You can see this desire in the reaction of superhero stories to the September 11 attacks. Media theorist Henry Jenkins writes that they brought superheroes ‘back to their core and renewed the themes and iconography of the Cultural Front for a new generation’. Further back, Japan’s attack on Pearl Harbor in 1941 has been described as America’s traumatic origin story, its radioactive spider-bite, transforming the country into its own kind of ‘superhero’. Remember the famous image of Captain America socking Hitler in the jaw from Captain America #1? It was published before America entered the war. The comic’s creators weren’t just capturing the patriotic zeitgeist. They were attempting to move its needle. Despite Captain America’s blow, however, the real Hitler remained stubbornly difficult to defeat. DC Comics also struggled with this during Vietnam: ‘How was it that a being so powerful could not simply end the war?’ Instead Superman chose to leave the fight to US troops; this highlighted his faith in the capabilities of American men and women. Superheroes can’t end war. No matter how powerful they might be, real history—with real casualties—is more powerful.
In the aftermath of 9/11, then, super-heroes struggled to make sense of the attacks that also occurred in their fictionalised New York. (While DC is more famous for the New York-inspired Gotham and Metropolis, its universe has a New York City, too, just like Marvel.) A sombre, black-covered issue of Amazing Spider-Man had superheroes gathering, shocked, in the aftermath of the 9/11 attacks; it was mocked for depicting even the villainous Doctor Doom weeping over the dead. Other stories had super-heroes pointing out that the heroes of 9/11 were the all-too-human first responders. ‘Next to policemen, firemen, doctors, nurses, and selfless civilians,’ writes Morrison, ‘the superheroes were silly, impotent daydreams, and for a moment, they seemed to falter, aghast.’ Henry Jenkins wonders whether ‘Superman is more important than the average men and women who are accidental casualties of his power struggles, or whether everyday people have the power to solve their problems without turning to superheroes for help’. Marvel Comics even attempted a handful of titles featuring these heroic first responders under the title The Call of Duty (2002), but they didn’t last. For all the attempts to show superheroes in awe of ‘real heroes’, audiences wanted the former, not the latter.
When audiences received Superman Returns (Bryan Singer, 2006), it showed deliberate visual echoes of 9/11. Now, however, Superman is there to help. He destroys falling debris with his heat vision and catches people plummeting from buildings. These echoes aren’t just there to borrow the power of real-life tragedy, they allow that tragedy to be prevented. In Superman Returns, 9/11’s famous ‘Falling Man’—the man who jumped from the towers to his death, as photographed by Richard Drew—can live. This made the fantasy of the following Superman movie, Zack Snyder’s Man of Steel (2013), even more puzzling. Here Superman doesn’t symbolically prevent 9/11; his battle with General Zod symbolically causes it. Mark Waid, no stranger to writing Superman, said of the movie: ‘And then we got to The Battle of Metropolis, and I truly, genuinely started to feel nauseous at all the Disaster Porn.’ Henry Jenkins suggests superhero stories are often ‘consumed as comfort food’. What’s possibly comforting about this?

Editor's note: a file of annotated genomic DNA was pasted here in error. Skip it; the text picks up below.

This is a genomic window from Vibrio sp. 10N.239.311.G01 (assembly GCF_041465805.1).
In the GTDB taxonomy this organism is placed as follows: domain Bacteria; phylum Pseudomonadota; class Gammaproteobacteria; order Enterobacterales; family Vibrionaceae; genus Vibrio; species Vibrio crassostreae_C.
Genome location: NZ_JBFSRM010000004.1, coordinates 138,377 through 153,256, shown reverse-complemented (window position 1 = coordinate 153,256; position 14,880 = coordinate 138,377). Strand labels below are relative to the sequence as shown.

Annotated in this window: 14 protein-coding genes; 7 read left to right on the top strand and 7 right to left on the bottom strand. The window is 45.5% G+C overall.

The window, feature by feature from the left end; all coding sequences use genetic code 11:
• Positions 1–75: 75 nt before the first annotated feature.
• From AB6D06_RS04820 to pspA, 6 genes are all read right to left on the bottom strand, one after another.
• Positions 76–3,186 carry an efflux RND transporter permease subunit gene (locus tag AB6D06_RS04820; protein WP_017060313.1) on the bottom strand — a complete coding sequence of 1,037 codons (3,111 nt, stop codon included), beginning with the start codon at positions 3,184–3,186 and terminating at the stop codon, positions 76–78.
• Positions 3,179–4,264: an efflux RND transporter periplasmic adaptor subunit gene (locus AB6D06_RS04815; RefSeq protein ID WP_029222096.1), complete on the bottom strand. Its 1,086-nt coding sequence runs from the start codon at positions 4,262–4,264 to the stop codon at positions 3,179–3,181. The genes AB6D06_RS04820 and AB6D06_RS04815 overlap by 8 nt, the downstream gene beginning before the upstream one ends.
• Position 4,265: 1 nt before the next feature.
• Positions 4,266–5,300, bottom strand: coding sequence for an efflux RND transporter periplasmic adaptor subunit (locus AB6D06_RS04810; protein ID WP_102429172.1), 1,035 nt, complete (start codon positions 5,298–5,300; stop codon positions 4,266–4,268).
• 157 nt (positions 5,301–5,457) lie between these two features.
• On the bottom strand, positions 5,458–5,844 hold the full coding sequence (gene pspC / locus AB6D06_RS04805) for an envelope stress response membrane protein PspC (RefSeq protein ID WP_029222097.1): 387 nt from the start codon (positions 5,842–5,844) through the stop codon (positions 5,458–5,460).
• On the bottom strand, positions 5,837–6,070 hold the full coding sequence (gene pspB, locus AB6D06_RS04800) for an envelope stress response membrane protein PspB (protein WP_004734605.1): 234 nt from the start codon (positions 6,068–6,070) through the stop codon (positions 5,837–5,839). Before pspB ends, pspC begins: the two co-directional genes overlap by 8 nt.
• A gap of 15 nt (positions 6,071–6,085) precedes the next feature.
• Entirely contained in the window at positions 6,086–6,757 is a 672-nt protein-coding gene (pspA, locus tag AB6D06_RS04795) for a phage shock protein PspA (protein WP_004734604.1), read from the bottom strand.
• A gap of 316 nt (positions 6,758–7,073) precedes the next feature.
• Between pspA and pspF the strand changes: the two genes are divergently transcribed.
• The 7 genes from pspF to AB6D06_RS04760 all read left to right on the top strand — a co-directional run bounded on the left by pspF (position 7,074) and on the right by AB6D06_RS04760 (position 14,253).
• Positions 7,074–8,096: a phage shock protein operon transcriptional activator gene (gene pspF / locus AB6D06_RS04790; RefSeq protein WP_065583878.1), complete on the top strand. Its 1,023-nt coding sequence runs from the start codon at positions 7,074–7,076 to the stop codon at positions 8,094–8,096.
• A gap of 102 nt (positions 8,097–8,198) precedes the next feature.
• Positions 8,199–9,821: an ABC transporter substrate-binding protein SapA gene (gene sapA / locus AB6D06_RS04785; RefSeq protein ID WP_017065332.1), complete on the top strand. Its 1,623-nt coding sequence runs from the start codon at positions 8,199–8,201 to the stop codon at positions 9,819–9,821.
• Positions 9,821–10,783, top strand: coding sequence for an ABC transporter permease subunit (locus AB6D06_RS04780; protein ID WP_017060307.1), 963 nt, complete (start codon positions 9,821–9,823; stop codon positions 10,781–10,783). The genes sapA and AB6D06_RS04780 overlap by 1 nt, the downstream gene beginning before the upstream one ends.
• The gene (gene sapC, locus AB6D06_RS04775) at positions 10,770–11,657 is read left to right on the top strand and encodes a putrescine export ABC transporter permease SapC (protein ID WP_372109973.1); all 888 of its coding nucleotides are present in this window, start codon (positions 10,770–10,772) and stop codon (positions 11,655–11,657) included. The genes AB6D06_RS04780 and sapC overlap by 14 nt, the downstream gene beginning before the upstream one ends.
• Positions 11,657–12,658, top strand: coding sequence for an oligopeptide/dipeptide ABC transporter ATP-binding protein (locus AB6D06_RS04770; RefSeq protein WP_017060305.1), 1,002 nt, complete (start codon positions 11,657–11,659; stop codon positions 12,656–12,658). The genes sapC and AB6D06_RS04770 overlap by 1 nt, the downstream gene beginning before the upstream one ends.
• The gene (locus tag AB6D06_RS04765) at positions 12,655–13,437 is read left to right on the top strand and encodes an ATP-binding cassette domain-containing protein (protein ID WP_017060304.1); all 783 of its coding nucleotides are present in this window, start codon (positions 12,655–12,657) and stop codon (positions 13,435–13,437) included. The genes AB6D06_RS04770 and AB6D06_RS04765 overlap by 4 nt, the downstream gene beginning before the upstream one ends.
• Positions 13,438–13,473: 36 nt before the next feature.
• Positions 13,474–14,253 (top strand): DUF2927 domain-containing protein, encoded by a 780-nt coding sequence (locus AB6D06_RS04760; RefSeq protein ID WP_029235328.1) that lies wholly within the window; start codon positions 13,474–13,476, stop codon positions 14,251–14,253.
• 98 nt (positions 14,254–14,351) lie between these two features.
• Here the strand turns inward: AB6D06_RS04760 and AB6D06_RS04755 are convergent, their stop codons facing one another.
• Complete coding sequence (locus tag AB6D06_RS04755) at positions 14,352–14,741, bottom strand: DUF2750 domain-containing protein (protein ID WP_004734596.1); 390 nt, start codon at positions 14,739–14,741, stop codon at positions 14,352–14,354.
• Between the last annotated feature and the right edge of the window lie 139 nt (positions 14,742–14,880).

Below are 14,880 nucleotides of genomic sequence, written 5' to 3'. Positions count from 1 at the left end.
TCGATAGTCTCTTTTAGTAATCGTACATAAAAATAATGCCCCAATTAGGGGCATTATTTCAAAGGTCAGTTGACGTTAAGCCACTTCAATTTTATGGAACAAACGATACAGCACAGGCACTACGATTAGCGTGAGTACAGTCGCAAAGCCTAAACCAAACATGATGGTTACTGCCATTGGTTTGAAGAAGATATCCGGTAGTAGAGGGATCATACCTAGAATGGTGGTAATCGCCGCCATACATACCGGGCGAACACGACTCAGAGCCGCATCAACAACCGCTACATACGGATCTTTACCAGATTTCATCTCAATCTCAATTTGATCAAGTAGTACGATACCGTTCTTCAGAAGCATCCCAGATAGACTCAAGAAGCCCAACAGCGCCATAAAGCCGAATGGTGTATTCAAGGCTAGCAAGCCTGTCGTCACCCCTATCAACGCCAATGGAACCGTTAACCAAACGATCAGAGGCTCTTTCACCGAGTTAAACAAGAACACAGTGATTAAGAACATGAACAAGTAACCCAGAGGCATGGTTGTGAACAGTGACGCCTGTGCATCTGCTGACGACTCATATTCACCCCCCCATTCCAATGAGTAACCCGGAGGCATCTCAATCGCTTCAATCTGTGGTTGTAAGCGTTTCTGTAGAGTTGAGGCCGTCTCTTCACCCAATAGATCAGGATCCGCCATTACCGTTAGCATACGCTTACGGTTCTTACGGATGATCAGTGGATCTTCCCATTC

Do superheroes trivialise tragedy? Jenkins also quotes Time Magazine’s Andrew D. Arnold, saying, ‘These characters are arguably more corporate icons than meaningful characters—like seeing Ronald McDonald and the Keebler Elves giving succor to victims’ families.’ Realism and superheroes can be an uncomfortable combination. Yet there’s no doubt that superheroes, for all their escapist tendencies, are rife with real-world connections. While blockbuster movies are big and slow, monthly comic books, by comparison, are small and swift. This allows them to be more effective mirrors of current events. ‘Comic books are therefore a fantastically detailed, multi-faceted interpretation of contemporary life,’ writes Michael Goodrum. And while the good-versus-evil conflicts of superheroes may seem too clear-cut for any resonance in the real world, it’s also a fact that superhero stories ‘make morals their business’, according to Marc DiPaulo’s book War, Politics and Superheroes. Analysing the moral lessons they contain is just meeting them on their own terms. After all, what is Superman if not a ‘product by which we consume virtue’?
Looking through a moral lens can create a painful dissonance between fiction and reality. Marvel’s chairman and former CEO is Ike Perlmutter, a donor and adviser to the Trump administration. This has caused some to call for a Marvel boycott, with the long-running The Comics Journal asking, ‘Is going to the comic book store and picking up a new issue of Absolute Carnage worth this? Tuning into Agents of S.H.I.E.L.D? Buying a Gwenpool hoodie? Purchasing a ticket to the next Avengers movie? And the next one? And the next one?’ This logic is supported by corporations in superhero stories themselves.
They are corrupt at best and evil at worst. Stark Industries only avoids this as it’s ‘a vision of corporate capitalism that’s highly individualistic’, according to Matthew J. Costello. It’s as much an extension of Tony Stark as his high-tech armour, and thereby not subject to the same logic of corporate malfeasance. A remarkable example of this logic comes from Ultimate Spider-Man #109 (2007). The Kingpin reveals that he now owns Spider-Man’s likeness, ensuring his criminal empire will make money every time Spidey performs a good deed. Are we doing the same by buying these comics and seeing these movies?
Superhero stories can be political Rorschach tests. For example, Christopher Nolan’s Batman trilogy—Batman Begins (2005), The Dark Knight (2008) and The Dark Knight Rises (2012)—was quickly claimed by the political right. Breitbart columnist John Nolte writes: ‘Christopher Nolan has created another super super-hero saga using the kind of conservative themes that most of artistically bankrupt Hollywood refuses to go near anymore.’ Meanwhile, journalist Ta-Nehisi Coates said, ‘I think an attempt to look at the movie as a kind of right-wing manifesto has more to do with the season, than with anything that’s actually in the film.’ He adds, ‘Which is not to say that The Dark Knight Rises is a liberal film. It is to say that it’s just a film—which takes its inspirations wherever it can find them.’